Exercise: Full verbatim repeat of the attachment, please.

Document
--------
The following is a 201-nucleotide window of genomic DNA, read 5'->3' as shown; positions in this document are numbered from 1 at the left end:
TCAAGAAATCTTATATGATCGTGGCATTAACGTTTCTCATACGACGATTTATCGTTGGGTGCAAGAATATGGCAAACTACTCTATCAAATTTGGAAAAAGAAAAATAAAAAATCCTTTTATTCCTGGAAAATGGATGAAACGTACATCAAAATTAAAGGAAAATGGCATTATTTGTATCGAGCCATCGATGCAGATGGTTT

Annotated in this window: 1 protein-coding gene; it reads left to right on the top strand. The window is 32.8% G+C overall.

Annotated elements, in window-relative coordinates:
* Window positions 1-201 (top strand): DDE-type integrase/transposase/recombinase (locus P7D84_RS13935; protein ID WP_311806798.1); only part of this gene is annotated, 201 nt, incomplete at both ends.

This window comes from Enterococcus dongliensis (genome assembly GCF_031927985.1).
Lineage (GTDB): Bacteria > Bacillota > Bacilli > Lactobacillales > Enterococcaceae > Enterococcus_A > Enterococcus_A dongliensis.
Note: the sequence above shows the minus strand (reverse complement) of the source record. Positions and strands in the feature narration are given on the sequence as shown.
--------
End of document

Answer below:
The following is a 201-nucleotide window of genomic DNA, read 5'->3' as shown; positions in this document are numbered from 1 at the left end:
TCAAGAAATCTTATATGATCGTGGCATTAACGTTTCTCATACGACGATTTATCGTTGGGTGCAAGAATATGGCAAACTACTCTATCAAATTTGGAAAAAGAAAAATAAAAAATCCTTTTATTCCTGGAAAATGGATGAAACGTACATCAAAATTAAAGGAAAATGGCATTATTTGTATCGAGCCATCGATGCAGATGGTTT

Annotated in this window: 1 protein-coding gene; it reads left to right on the top strand. The window is 32.8% G+C overall.

Annotated elements, in window-relative coordinates:
* Window positions 1-201 (top strand): DDE-type integrase/transposase/recombinase (locus P7D84_RS13935; protein ID WP_311806798.1); only part of this gene is annotated, 201 nt, incomplete at both ends.

This window comes from Enterococcus dongliensis (genome assembly GCF_031927985.1).
Lineage (GTDB): Bacteria > Bacillota > Bacilli > Lactobacillales > Enterococcaceae > Enterococcus_A > Enterococcus_A dongliensis.
Note: the sequence above shows the minus strand (reverse complement) of the source record. Positions and strands in the feature narration are given on the sequence as shown.